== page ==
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Ecosystems, Ecozones and Ecoregions

ecosystems ecozones and ecoregions

Canada is divided into 15 ecozones. At the top of the hierarchy, ecozone defines the ecological mozaic of Canada on a sub-continental scale. They represent an area of the earth's surface representative of large and very generalized ecological units characterized by interactive and adjusting abiotic and biotic factors.

ECOPROVINCE
A subdivision of an ecozone characterized by major assemblages of structural or surface forms, faunal realms, and vegetation, hydrology, soil, and macro climate. There are 53 ecoprovines in Canada

ECOREGION
A subdivision of an ecoprovince characterized by distinctive regional ecological factors, including climate, physiography, vegetation, soil, water, and fauna. There are 194 ecoregions in Canada The Sahtu has 15 ecoregions.

ECODISTRICT
Subdivision of an ecoregion is characterized by a distinctive assemblage of relief, landforms, geology, soil, vegetation, water bodies and fauna. Canada has 1021 ecodistricts.

The Sahtu has four ecozones represented within its boundaries:

Southern Arctic - short cool summers; mean daily July temperature + 10° C; mean daily January temperature - 30° C; annual precipitation 250 to 500 mm

Taiga Plains - long cold winters; mean daily July temperature + 10 to 150 C; mean daily January temperature - 22.5 to -30° C; 250 to 500 mm precipitation

Taiga Sheild - short cool summers; mean daily july temperature + 7.5 to + 17.5; mean daily January temperature - 17.5 to -27.5; 250-500 mm annual precipitation

Taiga Cordillera - summers warm in south, short and cool in north; mean daily July temperatur + 12 to + 15° C; mean daily January temp. - 25 to - 30° C; 300-700 mm annual precipitation

ecozone

Ecoregions Of The Sahtu

Dease Arm Plain

Located north of Great Bear Lake, Dease Arm Plain is classified as having a high subarctic ecoclimate. Tall shrub tundra, usually consisting of dwarf birch and willow, is the most common vegetative cover. The southern boundary of the ecoregion encompasses the area of tundra and subarctic forest transition, where open, very stunted stands of black spruce and tamarack with secondary quantities of white spruce and ground cover of dwarf birch, willow, ericaceous shrubs, cottongrass, lichen, and moss, are predominant. This ecoregion's rolling surface, which is generally below about 300 m elevation, is covered by glacial drift and outwash. A number of hills reach about 460 m. A wide range of Cryosolic soils, as well as Eutric and Dystric Brunisolic soils, have formed on hummocky to undulating, loamy glacial till. Organic landforms are usually high-centred lowland polygons.

Norman Range

The Norman Range lies between the Mackenzie River and Great Bear Lake Plains. This large region has a low subarctic ecoclimate. Vegetation is dominated by open stands of black spruce with an understory of dwarf birch, Labrador tea, lichen, and moss. Drier and warmer sites tend to have more white spruce, paper birch, and some aspen. Wet sites are usually covered with bog-fen vegetation such as dwarf black spruce, Labrador tea, ericaceous shrubs, and mosses. The Norman Range forms a series of north-south-trending, linear, relatively low ridges, largely of resistant Palaeozoic carbonates, and reaching elevations of about 1040 m asl. Great Bear Plain, composed of Cretaceous strata, has a rolling surface generally below 500 m asl. The surface of the ecoregion is covered with steeply sloping to undulating glacial drift, colluvium, and organic deposits in the form of polygonal peat plateaus. Turbic and Organic Cryosols, as well as Eutric Brunisols, are the dominant soils.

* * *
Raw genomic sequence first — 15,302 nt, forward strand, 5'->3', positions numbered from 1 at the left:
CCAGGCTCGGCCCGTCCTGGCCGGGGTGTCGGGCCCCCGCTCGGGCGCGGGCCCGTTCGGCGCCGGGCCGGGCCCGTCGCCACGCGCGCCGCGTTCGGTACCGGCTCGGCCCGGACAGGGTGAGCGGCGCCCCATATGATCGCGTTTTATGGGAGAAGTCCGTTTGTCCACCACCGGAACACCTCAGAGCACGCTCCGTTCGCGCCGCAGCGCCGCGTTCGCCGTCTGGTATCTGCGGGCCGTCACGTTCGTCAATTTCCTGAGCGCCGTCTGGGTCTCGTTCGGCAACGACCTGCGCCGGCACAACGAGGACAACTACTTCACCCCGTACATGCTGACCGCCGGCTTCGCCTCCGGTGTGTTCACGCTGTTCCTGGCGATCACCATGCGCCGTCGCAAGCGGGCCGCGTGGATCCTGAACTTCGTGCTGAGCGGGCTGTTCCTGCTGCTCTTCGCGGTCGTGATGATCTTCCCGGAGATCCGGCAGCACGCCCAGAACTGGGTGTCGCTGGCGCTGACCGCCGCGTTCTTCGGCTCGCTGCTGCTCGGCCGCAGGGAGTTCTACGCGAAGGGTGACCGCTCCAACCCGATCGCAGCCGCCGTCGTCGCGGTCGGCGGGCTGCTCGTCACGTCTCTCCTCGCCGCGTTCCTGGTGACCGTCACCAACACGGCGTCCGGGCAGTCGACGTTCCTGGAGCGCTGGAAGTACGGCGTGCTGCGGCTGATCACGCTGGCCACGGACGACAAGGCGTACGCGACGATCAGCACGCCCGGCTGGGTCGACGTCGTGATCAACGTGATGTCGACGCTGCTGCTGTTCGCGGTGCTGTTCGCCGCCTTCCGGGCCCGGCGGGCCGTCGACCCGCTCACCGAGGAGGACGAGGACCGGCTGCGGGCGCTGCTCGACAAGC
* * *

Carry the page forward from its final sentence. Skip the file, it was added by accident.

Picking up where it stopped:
Franklin Mountains

The Franklin Mountain ecoregion and its low subarctic ecoclimate extends from Tulita down past Wrigly. The predominant vegetation is open stands of black spruce with an understory of dwarf birch, Labrador tea, lichen, and moss. Drier and warmer sites tend to have more white spruce, paper birch, and some aspen. Wet sites are usually covered with bog-fen vegetation such as dwarf black spruce, Labrador tea, ericaceous shrubs, and mosses. The Franklin Mountains form a series of linear, relatively low ranges and ridges, largely composed of resistant carbonates, that reach elevations of about 1525 m. This ecoregion's surface is covered with steeply sloping glacial drift, colluvium, and organic deposits in the form of polygonal peat plateaus. Turbic Cryosols, Eutric Brunisols, and Organic Cryosols are the dominant soils.

FRANKLIN MOUNTAINSFRANKLIN MOUNTAINS-1FRANKLIN MOUNTAINS-4

FRANKLIN MOUNTAINS-2FRANKLIN MOUNTAINS-3

COLVILLE HILLSCOLVILLE HILLS-2

COLVILLE HILLS-1

Colville Hills

Surrounding Colville Lake this ecoregion also has a high subarctic ecoclimate. The dominant vegetation is open, stunted stands of black spruce and tamarack with secondary quantities of white spruce, and a ground cover of dwarf birch, willow, ericaceous shrubs, cottongrass, lichen, and moss. Poorly drained sites usually support tussocks of sedge, cottongrass, and sphagnum moss. Low shrub tundra, consisting of dwarf birch and willow, is also common. The Colville Hills embrace several ridges of Palaeozoic carbonate strata that stand above the surrounding plains. The hills and ridges enclose basins which contain several large lakes in a netlike pattern with meshes of 15 km or more across. The lowlands lie at about 245–300 m above sea level (asl), whereas sinuous ridges reach elevations of 670 m. This hummocky to undulating plain is also characterized by extensive polygonal peat plateaus. Organic and Turbic Cryosols and Dystric Brunisols are the dominant soils in the ecoregion.

Fort Mcpherson Plain